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For Maryland football, running backs should be a great strength in 2016

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A unit that can, and probably has to, make Maryland's offense go.

maryland football spring game practice
Maryland running backs Wes Brown and Trey Edmunds run through drills during spring practice.
Alexander Jonesi

When Maryland redshirt junior running back Wes Brown earned an indefinite suspension for a conduct code violation last November, it was easy to figure he’d never play another down in College Park. It was Brown’s second suspension in four years, and Maryland would soon have a new coaching staff on the way. Goodbye, probably.

But Brown was cleared by Maryland’s spring practices, and he participated in full under new head coach DJ Durkin and offensive coordinator Walt Bell. Virginia Tech’s Trey Edmunds had transferred to Maryland in January, and suddenly the Terrapins had two senior backs to pair with electric rising sophomore Ty Johnson. Not a bad deal.

When Brandon Ross played out his eligibility last year and Brown looked on the outs, Maryland’s running back depth was whisker-thin. Now it’s sturdy, and Maryland has three players who could plausibly handle a major workload. That’s a luxury.

Even as the passing game collapsed, Maryland had a nice running game in 2015. That ought to continue.

The Terps’ ground troops handled themselves well. The team ran for 5.5 yards per carry and finished 12th in Rushing S&P+, which measures efficiency and adjusts for strength of schedule, although quarterback Perry Hills was responsible for much of that.

Brown was a four-star recruit in his day (which was 2012), and he’s definitely got the physical chops to thrive four years later in the Big Ten.

Johnson looked like a diamond in the rough last year, going for 7.1 yards per carry in somewhat but not totally limited action (35 attempts). When Johnson got past the 5 yards his offensive linemen owe him, he averaged a terrific 9 highlight yards per run.

Johnson can really boogie. Here he is in Maryland’s spring game:

ty johnson

It’s been a few years since Edmunds has really thrived, but he’s capable of being both awfully fast and awfully explosive sometimes. And against good competition to boot:

Maryland also has a trio of three-star true freshmen onboard: Lorenzo Harrison (speed), LaDerrien Wilson (power) and Jake Funk (a mixture). There’s likely some redshirting to be done from that group, but one or two may find himself contributing. Durkin has already publicly alluded to Funk playing as a true freshman.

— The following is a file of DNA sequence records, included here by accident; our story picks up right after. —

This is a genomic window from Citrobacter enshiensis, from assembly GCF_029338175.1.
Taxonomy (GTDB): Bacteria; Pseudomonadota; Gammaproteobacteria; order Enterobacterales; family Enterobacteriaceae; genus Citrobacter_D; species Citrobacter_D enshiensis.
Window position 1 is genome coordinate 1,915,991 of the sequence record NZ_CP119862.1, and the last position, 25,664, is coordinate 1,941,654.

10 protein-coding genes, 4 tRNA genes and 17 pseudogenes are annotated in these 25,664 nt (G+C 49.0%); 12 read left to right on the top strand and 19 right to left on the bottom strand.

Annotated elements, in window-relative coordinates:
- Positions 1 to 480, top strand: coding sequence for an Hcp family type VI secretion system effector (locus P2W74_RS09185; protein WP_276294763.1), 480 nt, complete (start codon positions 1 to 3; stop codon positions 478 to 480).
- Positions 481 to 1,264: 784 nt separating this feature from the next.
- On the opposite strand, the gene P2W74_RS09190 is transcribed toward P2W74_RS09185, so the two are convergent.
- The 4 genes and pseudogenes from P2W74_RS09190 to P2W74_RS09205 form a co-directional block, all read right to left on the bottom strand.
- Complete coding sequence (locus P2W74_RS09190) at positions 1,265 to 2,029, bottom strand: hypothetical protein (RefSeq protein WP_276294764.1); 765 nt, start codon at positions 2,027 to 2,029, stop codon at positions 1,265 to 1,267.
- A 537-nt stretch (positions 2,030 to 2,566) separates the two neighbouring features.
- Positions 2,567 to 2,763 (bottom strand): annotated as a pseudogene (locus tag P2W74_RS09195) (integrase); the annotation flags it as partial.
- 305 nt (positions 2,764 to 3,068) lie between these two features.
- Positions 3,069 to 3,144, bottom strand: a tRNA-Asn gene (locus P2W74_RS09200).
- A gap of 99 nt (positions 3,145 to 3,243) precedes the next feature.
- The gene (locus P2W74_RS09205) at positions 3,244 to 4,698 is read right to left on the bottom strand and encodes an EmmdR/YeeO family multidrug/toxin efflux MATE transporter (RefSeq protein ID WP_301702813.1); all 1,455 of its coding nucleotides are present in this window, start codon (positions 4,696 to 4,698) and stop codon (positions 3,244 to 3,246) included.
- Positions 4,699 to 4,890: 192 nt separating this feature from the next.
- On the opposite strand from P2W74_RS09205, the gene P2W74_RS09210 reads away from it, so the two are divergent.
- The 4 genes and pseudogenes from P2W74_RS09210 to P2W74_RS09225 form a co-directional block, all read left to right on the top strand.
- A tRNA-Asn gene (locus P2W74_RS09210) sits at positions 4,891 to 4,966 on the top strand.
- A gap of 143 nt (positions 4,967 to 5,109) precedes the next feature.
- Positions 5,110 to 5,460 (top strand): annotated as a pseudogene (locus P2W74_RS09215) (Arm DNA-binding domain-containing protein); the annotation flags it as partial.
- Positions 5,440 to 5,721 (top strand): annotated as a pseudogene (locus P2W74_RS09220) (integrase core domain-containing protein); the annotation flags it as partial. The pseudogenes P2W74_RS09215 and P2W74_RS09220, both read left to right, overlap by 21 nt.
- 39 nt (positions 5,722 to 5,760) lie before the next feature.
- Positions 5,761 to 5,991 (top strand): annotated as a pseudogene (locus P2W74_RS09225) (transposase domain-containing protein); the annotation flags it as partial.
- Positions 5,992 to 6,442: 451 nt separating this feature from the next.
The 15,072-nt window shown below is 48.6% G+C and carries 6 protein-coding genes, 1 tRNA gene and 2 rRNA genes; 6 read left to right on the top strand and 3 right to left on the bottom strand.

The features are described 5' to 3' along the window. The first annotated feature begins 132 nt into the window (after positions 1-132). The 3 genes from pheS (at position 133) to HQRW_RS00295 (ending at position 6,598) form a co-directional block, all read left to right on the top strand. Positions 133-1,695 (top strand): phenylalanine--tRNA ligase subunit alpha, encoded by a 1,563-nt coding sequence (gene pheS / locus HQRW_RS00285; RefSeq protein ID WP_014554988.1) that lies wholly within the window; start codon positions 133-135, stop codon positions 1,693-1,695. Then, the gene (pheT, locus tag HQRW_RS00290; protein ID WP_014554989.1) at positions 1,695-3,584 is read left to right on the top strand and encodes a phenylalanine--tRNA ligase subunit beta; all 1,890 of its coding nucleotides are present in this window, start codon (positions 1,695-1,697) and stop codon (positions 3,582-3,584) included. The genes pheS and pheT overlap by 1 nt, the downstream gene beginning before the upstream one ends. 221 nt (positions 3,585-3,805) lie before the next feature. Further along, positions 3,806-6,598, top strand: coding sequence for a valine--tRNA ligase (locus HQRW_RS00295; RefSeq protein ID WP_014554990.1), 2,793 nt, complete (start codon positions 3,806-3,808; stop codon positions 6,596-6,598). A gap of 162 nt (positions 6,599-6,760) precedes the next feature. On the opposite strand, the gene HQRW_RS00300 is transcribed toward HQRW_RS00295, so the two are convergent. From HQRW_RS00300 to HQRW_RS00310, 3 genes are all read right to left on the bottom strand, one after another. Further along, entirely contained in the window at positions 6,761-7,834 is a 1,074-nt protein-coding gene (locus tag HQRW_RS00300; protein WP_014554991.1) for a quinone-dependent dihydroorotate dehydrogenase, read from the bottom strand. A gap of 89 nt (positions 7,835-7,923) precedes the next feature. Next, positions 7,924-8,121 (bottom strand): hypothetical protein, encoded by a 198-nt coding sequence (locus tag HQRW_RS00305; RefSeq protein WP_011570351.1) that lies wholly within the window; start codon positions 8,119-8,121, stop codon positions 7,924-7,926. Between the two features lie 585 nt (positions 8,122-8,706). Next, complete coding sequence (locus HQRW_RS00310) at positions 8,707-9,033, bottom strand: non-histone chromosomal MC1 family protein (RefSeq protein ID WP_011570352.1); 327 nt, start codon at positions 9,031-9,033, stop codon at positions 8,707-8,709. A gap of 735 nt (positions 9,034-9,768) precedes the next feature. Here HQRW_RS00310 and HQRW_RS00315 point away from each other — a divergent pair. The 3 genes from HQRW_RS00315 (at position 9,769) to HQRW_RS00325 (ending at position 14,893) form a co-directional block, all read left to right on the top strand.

maryland football spring game practice
Jake Funk at Maryland’s spring game.

Last year's Maryland rushing stats, in full, via my colleague Bill Connelly:

Player Pos. Ht, Wt Year Rushes Yards TD Yards/
Carry
Hlt Yds/
Opp.
Opp.
Rate
Fumbles
(Lost)
Brandon Ross RB 5'10, 210 SR 152 956 10 6.3 9.5 35.5% 4 (3)
Perry Hills QB 6'2, 210 JR 92 639 3 6.9 7.2 47.8% 5 (2)
Wes Brown RB 6'0, 210 JR 71 317 3 4.5 3.4 38.0% 1 (1)
Ty Johnson RB 5'10, 184 FR 35 250 3 7.1 9.0 40.0% 0 (0)
Caleb Rowe QB 6'3, 220 JR 20 158 0 7.9 8.7 55.0% 3 (0)
Shane Cockerille FB 6'2, 235 SO 15 43 0 2.9 2.3 33.3% 0 (0)
William Likely DB 5'7, 175 JR 11 93 0 8.5 8.6 54.5% 3 (1)
Kenneth Goins Jr. RB 5'9, 233 JR 9 60 1 6.7 18.1 22.2% 0 (0)
Daxx Garman QB 6'1, 205 SR 6 20 0 3.3 1.0 33.3% 0 (0)
NOTE: Quarterback run totals above do not include sacks (which are counted toward pass averages below) or kneeldowns.

Ross is gone, but everybody else of consequence is back, and Maryland adds Edmunds and a whole bunch of freshmen.

"Opportunity rate" refers to the percentage of runs on which a ball carrier gets at least 5 yards, under the theory that offensive linemen are responsible for creating the first 5 yards and the man with the ball takes control from there. Both Johnson and quarterback Perry Hills were really explosive when they could get going last year, and I don't see any obvious reason for that to change.

On Maryland's quarterbacks

We still can't know exactly what kind of roles Bell will carve out for his various running backs. But given the talent here and the likelihood that a blue-chip-stocked offensive line only gets better, it's hard to imagine this unit being anything other than a positive for the 2016 version of the Maryland football team.